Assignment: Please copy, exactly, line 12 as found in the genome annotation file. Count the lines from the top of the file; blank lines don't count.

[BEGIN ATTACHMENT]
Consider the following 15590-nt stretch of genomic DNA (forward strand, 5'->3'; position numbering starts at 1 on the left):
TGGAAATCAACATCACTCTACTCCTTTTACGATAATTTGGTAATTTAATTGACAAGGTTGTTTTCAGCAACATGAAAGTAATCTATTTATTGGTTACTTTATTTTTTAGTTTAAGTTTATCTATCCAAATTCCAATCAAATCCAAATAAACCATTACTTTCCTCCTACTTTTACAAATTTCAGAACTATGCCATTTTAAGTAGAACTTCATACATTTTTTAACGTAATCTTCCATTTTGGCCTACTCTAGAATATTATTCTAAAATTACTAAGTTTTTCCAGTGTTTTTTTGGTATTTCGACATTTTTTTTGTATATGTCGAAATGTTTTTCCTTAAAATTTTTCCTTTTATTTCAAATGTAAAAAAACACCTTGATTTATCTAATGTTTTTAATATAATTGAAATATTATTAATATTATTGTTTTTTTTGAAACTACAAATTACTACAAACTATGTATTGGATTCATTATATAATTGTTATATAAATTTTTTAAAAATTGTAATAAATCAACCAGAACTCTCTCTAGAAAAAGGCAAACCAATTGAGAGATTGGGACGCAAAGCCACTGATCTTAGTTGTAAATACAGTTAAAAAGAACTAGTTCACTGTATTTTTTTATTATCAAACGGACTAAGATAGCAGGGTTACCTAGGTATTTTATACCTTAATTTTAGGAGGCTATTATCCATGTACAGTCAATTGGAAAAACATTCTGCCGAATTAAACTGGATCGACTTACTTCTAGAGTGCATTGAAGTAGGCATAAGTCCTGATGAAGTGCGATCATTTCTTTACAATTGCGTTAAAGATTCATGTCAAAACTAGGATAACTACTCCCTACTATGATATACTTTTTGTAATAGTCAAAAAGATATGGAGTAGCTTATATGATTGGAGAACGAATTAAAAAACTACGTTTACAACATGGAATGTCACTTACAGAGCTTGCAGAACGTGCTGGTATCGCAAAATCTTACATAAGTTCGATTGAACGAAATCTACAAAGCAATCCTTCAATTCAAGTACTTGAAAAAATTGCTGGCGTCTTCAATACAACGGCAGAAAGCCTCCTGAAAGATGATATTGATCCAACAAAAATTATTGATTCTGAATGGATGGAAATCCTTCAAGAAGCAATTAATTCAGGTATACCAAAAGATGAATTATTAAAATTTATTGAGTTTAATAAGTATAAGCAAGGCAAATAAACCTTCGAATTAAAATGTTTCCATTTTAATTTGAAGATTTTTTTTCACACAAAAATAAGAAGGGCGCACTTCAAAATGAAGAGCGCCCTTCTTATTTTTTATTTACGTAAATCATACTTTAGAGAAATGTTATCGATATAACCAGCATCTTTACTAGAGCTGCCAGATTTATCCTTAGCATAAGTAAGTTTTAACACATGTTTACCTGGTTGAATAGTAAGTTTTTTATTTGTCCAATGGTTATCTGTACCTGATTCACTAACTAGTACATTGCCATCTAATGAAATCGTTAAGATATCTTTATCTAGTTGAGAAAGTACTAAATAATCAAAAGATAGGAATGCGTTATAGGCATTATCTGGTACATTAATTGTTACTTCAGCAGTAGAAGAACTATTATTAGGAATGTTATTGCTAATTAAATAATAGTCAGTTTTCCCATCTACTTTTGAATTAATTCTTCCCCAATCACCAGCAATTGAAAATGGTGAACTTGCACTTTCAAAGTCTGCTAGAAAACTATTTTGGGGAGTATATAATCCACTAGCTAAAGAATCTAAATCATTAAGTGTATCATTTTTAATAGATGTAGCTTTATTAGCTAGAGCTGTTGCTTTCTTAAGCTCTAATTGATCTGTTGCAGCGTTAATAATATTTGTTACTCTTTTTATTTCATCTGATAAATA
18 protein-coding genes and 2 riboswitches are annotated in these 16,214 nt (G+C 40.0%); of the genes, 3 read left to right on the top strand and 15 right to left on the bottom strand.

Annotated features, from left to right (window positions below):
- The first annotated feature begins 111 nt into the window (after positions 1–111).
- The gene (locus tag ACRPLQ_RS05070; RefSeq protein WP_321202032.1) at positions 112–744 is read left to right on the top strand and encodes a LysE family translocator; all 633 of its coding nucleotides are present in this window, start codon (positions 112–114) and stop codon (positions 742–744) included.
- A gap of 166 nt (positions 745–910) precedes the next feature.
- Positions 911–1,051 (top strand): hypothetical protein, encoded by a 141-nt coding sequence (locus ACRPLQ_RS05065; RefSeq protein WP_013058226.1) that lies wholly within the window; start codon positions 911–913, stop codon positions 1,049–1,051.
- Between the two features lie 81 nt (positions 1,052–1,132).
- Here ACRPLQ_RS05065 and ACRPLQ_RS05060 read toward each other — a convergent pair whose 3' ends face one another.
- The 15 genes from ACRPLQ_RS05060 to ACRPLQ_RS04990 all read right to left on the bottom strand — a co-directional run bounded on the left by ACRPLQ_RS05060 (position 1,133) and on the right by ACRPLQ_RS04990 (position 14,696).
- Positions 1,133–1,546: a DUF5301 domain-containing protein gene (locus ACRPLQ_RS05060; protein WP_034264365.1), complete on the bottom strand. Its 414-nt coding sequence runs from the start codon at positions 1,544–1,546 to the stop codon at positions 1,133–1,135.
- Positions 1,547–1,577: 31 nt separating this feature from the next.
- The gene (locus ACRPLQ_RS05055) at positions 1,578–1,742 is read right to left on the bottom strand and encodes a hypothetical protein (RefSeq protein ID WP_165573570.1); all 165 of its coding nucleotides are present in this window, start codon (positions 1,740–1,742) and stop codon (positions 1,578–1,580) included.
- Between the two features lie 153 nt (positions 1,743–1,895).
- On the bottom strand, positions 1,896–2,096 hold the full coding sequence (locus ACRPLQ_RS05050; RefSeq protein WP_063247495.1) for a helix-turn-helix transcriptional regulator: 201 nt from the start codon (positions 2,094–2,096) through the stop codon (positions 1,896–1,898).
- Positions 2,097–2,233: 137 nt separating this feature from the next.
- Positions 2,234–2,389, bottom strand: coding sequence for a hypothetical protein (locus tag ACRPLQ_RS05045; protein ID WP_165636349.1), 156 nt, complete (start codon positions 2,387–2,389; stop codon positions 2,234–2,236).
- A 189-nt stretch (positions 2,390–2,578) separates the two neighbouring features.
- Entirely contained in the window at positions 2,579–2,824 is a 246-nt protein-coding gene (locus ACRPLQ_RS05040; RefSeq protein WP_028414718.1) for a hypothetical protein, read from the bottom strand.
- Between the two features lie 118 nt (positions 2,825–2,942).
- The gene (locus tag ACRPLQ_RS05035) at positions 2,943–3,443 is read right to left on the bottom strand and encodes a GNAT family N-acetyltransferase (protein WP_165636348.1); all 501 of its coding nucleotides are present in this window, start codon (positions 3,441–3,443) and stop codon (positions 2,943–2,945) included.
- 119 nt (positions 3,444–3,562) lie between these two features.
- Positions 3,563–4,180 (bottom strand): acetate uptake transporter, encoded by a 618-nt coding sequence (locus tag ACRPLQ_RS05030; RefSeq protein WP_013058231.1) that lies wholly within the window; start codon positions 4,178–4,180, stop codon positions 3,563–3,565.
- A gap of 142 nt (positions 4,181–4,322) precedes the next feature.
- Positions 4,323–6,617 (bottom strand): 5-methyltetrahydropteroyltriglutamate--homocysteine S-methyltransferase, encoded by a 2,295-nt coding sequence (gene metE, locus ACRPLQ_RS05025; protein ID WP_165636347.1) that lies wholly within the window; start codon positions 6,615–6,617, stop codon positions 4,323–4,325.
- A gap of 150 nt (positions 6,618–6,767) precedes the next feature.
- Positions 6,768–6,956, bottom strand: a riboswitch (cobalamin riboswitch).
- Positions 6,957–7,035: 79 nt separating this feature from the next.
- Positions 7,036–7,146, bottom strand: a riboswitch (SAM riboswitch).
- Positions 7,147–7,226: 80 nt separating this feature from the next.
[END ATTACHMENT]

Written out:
- Positions 1,133–1,546: a DUF5301 domain-containing protein gene (locus ACRPLQ_RS05060; protein WP_034264365.1), complete on the bottom strand. Its 414-nt coding sequence runs from the start codon at positions 1,544–1,546 to the stop codon at positions 1,133–1,135.